Aristotle once said “We are what we repeatedly do. Excellence, therefore, is not an act but a habit”. For our today’s guest, that habit would be leading the sales of Extreme Networks in one of the fastest growing markets in Europe. Let’s hear how it’s done from Henk Bretveld, Country Manager for Benelux!
Henk, what has your journey to Extreme been like? How did this all start for you?
I came to Extreme through the acquisition of Avaya’s networking division in 2017. As it often happens in the networking business, it wasn’t the first time I went through a company merger. Earlier I had worked at Bay Networks, which later became part of Nortel, which eventually got acquired by Avaya.
I started my journey with Extreme in the sales team as an Account Executive. Before I knew it, I got promoted to the Country Manager for the Benelux region in 2019. That doesn’t mean my sales days are gone – on the contrary! I kept two of my biggest accounts which whom I have great, long-lasting relationships: the Ministry of Interior and Kingdom Relations (Min BZK) and the Ministry of Defence (MinDef) in the Netherlands. My relations with the former started in 2003 and with the latter – back in 1994.
What’s the most courageous thing you’ve ever done?
It may come as a surprise (chuckles) but I started my career in IT as a technical guy. I was working with IBM mainframes and data entry stuff. Somewhere along the path I made the decision to switch from that role (which, by the way, I was pretty good at, if I do say so myself) to a more sales-oriented one. Of course, that changed everything. Needless to say, my formal education was purely technical, not commercial. So for me, that would be one of the bravest things I ever did. It’s been almost 30 years and I still haven’t come to regret it.
Much like Tor Kristjan Heiberg in the Nordics countries, you are one of the fathers of the Extreme Fabric Connect’s enormous success in Benelux. What’s the secret recipe for such an achievement?
I think there’s only one “secret sauce” that really matters and it’s maintaining good relationship with the client. Of course, having a great product helps a lot.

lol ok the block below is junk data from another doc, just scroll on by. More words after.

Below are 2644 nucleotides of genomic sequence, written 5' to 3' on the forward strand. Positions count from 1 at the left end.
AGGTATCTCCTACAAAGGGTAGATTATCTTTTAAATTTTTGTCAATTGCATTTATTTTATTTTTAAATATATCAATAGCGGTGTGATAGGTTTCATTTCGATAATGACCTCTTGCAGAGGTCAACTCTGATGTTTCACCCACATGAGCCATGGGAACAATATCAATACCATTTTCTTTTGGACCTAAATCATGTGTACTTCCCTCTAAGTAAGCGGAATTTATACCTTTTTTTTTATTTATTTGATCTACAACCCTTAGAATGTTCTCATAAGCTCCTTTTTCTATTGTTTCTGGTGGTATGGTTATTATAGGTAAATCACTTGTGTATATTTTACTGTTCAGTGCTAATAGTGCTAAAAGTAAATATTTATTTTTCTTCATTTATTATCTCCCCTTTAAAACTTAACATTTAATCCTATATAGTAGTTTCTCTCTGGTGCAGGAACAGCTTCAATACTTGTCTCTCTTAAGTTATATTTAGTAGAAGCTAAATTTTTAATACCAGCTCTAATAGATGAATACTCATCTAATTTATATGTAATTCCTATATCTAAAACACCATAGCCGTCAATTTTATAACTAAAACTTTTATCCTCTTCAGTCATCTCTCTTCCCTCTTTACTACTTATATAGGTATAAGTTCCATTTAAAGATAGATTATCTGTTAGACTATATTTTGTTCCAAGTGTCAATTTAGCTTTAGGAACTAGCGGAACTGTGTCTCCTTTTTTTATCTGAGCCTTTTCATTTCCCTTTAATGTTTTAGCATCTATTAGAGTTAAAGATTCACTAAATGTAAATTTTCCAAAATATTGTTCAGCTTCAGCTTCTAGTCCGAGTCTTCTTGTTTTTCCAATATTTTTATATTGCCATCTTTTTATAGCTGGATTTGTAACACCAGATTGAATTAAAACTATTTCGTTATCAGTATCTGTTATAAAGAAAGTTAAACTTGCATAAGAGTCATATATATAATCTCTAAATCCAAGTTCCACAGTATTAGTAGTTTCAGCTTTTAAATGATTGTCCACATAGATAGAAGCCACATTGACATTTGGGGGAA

The story of the fabric dates all the way back to the Nortel days. We had some open discussions with the accounts about the potential added value of the solution and what size of cost savings it could generate for them on the operational side. The initial reaction was positive. But it wasn’t until after a year or two, when the solution became a little bit more mature, that they started to really opt for it in their new network designs. I guess innovation really is in our fabric.
It goes to show that a good control of your customer is crucial. You need to maintain a very open relationship in which you can honestly discuss options, possibilities, and what's in it for your customers.
Do you think that in order to be a successful sales professional in the networking industry, you need to have an actual engineer background?
I think so. If you understand the technology or functionality or what it can bring to the customer, in my opinion you can be a better salesperson than when you don't have any affinity with the product yourself.
How do you personally see the future of fabric networking? In which vertical or area do you see the biggest growth potential?
One of the industries that holds the biggest promise is definitely the government sector. And I’m not saying that just because of my Dutch accounts (smiles). Local governments are being pressed to reduce their operational costs. If you look for instance into the local governments, they are forced to cooperate more with both bigger and smaller cities in the vicinity to make one seamless IT domain. Our fabric solution will help here, for sure.